“In the end, you have to choose whether or not to trust someone."
- Sophie Kinsella
What do we do when members of our family treat us poorly, talk smack about us, shatter our trust or maybe even actively seek to bring us harm? Of course we can estrange – simply turn our backs on such individuals and never see them again. Still, when such people are members of our family, we might also seek alternatives that will not cause such grave repercussions across the entire family system, bearing in mind that family estrangement rarely stays between two people. Creating our circle of trust is one such alternative.
It doesn’t have to be all or nothing
The circle of trust is a metaphor for how we manage our relationships. You probably do this relationship management without even thinking about it, however I am going to make the process more explicit.
In our lives we have all sorts of relationships with all sorts of people. Some of them we are very close to, say our partner, or our best friend. Some of these relationships we enjoy immensely at a social level, yet do not share any deeply personal information. We may have people in our lives who we will be very close to and connect with intensely for a time, but then allow the relationship to drift or let go of altogether. For instance, people we went to high school with , or who we went through our pregnancies or our cancer treatment with.
We manage our professional or work relationships with a variety of people, some who we intuitively recognize as comrades, others who we have indifferent relationships with and maybe even a few people we outright don’t get on with. We know how to manage these relationships. We assign them appropriate positions in our circle of trust.
What does a Circle of Trust look like in practice?
The circle of trust can be visualized as concentric circles, radiating outward from the center, which is where you stand. The circle that is closest to you is your inner circle. In our inner circle of trust will be the relationships that we consistently rely on for support, nurturing and caring. These are relationships that over time, sometimes a great deal of time, have shown themselves worthy of our trust. We share of ourselves most deeply, care most, love hardest in these relationships.
From there we will have ever widening circles of relationship which surround us. The circles will go from the relationships we are most engaged with, trust the most, to the circles where our relationships are far more distant, that we give far less of our time, energy, trust or love to. Some relationships we maintain because we intensely love and care. Some we maintain as they contribute to our welfare and well-being in a myriad of ways. Some we maintain because they are of mutual benefit and it is a relationship based purely on exchange. Some we will maintain because even though they may drive us crazy, they are our family. Each of these people will be located somewhere in our circle of trust.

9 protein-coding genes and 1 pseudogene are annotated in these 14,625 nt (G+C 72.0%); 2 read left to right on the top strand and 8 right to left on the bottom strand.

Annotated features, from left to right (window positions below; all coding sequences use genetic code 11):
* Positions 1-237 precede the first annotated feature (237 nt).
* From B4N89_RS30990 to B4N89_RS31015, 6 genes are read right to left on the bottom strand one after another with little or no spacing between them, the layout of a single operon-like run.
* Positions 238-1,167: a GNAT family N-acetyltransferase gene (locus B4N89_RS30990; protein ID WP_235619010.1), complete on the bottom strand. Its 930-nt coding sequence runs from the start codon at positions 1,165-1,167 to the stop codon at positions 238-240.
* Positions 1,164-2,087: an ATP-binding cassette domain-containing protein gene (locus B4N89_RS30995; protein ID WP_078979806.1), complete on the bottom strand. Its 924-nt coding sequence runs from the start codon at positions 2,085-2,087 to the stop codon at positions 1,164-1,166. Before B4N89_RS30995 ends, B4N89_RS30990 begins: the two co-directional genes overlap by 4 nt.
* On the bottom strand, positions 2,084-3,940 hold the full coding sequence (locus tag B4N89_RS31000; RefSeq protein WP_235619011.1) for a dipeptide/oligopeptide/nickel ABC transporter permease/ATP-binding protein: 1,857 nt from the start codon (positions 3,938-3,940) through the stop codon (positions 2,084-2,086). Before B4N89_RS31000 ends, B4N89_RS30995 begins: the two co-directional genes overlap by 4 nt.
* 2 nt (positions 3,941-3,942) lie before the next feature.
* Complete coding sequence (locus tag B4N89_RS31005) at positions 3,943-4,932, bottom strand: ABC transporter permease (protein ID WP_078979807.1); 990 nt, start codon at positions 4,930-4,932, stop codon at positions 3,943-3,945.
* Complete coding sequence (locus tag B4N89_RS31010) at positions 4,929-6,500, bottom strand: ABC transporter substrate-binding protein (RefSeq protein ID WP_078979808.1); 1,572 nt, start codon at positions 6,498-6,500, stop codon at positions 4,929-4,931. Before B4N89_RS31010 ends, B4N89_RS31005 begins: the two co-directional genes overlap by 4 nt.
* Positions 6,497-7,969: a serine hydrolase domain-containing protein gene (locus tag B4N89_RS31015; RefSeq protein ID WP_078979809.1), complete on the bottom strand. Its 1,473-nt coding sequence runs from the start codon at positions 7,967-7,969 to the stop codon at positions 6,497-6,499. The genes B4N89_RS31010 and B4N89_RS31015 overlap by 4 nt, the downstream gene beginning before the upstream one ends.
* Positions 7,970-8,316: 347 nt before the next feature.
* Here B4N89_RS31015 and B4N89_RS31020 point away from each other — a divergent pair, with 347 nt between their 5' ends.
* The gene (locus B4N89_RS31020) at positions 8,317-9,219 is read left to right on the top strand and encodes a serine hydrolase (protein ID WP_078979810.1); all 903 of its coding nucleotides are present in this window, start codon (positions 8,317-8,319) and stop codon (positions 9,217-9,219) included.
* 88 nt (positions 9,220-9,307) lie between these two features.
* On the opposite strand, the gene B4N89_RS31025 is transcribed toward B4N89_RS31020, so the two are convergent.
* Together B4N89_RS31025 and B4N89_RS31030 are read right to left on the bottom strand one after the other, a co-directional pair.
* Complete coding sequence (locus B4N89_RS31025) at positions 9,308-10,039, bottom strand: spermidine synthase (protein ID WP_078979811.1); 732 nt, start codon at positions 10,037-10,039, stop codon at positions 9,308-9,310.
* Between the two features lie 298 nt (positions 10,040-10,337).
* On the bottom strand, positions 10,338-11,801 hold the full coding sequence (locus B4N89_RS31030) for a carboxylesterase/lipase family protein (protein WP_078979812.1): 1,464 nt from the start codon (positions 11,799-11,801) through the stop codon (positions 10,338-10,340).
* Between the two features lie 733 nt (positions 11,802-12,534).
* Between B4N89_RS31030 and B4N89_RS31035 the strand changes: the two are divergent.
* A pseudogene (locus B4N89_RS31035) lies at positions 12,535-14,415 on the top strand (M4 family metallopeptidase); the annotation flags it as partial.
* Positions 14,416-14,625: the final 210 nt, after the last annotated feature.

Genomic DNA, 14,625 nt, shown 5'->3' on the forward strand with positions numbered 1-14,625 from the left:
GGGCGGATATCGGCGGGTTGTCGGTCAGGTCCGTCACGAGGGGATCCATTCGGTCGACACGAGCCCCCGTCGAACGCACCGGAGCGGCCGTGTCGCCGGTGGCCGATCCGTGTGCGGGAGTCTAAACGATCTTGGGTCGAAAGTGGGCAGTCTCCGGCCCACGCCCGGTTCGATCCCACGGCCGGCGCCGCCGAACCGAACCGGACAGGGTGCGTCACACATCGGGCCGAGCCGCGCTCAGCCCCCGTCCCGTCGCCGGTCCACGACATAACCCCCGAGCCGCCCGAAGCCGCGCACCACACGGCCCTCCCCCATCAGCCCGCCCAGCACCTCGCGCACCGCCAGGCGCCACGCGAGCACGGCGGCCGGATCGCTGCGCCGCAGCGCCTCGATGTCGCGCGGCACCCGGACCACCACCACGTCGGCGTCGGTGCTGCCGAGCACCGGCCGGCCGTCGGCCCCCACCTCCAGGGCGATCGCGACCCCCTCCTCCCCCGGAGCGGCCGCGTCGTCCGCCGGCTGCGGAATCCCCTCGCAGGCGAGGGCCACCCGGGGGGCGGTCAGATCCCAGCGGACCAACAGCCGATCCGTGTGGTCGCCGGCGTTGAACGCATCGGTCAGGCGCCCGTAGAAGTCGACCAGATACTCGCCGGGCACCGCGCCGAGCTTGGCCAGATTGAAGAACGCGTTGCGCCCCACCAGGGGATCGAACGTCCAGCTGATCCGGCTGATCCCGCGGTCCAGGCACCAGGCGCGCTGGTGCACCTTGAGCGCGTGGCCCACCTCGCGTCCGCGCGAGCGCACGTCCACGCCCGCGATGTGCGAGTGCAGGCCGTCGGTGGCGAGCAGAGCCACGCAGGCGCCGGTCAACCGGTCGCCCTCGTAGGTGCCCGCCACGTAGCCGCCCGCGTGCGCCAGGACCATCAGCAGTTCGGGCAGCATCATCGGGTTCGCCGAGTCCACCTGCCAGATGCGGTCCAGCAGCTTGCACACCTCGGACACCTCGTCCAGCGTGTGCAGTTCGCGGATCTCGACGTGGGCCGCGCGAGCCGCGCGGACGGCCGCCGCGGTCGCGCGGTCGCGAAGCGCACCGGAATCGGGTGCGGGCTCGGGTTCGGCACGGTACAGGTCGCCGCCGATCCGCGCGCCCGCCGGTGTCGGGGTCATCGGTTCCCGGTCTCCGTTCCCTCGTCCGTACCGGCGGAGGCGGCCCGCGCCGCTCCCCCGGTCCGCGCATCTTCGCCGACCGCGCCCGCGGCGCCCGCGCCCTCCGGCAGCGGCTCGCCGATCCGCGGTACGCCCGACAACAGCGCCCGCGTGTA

Questioning where our family members fit
We are often not nearly as good with managing our family relationships as we are in other relationships in our lives. Very often in our family we see only two levels of trust; all the way in, or all the way out. This is reinforced by social constructions of family, which lead us to believe blood is thicker than water, and that family is to be trusted without question. Social constructions don’t help us to realistically appraise where people in our family belong in our circle of trust. When we believe our family members are trustworthy beyond questioning, we leave ourselves wide open to repeated injury.
Of course we need to question, think and decide how much trust or connection to give, even to family members! We may find that we are either heavily involved or even enmeshed with “difficult” family members or avoiding or estranging from them. This on/off, hot/cold connection is a good indication that we are in reaction to a level of relational intensity we are unable to manage or tolerate. We need to learn how to regulate our relationships within our family, the same as we do everywhere else in our lives.
Maintaining connection, even when relationships are difficult
Circles of trust allow for possibility. They allow for someone who is unhealthy, or in reaction, or immature to get better, become more considered, or to grow up (whether the person who needs to do that is someone else, or ourselves). The circles allow us to move someone who is hurting us to a more distant circle.
But the circles also allow us to pull someone closer if things improve or change.
The circles allow us to establish healthy boundaries and protect ourselves, without terminating significant relationships or damaging the wider family.
The circle of trust allows us to maintain open lines of communication, even if they are less frequent, or constrained. The circles allow us to be responsible for figuring out who is trustworthy in our lives and who is less trustworthy and for ensuring that we are investing appropriate amounts of time, energy, caring and love accordingly. It is no one’s fault but our own if we keep relationships which should be placed in our outer circle, too close.
Only we can choose who we will trust and how much we will invest into a relationship. Only we can sort out where our family members fit into our circle of trust. It's worth being intentional in our relationship decisions - fight and flight is not the only or better way.